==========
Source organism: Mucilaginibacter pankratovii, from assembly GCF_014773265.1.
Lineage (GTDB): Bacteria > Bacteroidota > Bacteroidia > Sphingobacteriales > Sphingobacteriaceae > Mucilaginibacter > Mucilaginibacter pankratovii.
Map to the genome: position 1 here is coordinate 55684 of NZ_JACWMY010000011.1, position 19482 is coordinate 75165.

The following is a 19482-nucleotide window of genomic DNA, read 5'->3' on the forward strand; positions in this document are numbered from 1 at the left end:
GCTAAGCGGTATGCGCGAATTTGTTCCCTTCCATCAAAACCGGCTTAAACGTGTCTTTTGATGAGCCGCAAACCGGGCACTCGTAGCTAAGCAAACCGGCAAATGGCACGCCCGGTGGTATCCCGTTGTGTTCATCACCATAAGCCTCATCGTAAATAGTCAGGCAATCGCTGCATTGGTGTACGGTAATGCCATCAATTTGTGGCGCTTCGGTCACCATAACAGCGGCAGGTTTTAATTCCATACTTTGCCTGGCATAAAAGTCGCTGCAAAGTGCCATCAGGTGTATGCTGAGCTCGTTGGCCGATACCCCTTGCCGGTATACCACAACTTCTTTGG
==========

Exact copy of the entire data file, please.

Source organism: Mucilaginibacter pankratovii, from assembly GCF_014773265.1.
Lineage (GTDB): Bacteria > Bacteroidota > Bacteroidia > Sphingobacteriales > Sphingobacteriaceae > Mucilaginibacter > Mucilaginibacter pankratovii.
Map to the genome: position 1 here is coordinate 55684 of NZ_JACWMY010000011.1, position 19482 is coordinate 75165.

The following is a 19482-nucleotide window of genomic DNA, read 5'->3' on the forward strand; positions in this document are numbered from 1 at the left end:
GCTAAGCGGTATGCGCGAATTTGTTCCCTTCCATCAAAACCGGCTTAAACGTGTCTTTTGATGAGCCGCAAACCGGGCACTCGTAGCTAAGCAAACCGGCAAATGGCACGCCCGGTGGTATCCCGTTGTGTTCATCACCATAAGCCTCATCGTAAATAGTCAGGCAATCGCTGCATTGGTGTACGGTAATGCCATCAATTTGTGGCGCTTCGGTCACCATAACAGCGGCAGGTTTTAATTCCATACTTTGCCTGGCATAAAAGTCGCTGCAAAGTGCCATCAGGTGTATGCTGAGCTCGTTGGCCGATACCCCTTGCCGGTATACCACAACTTCTTTGG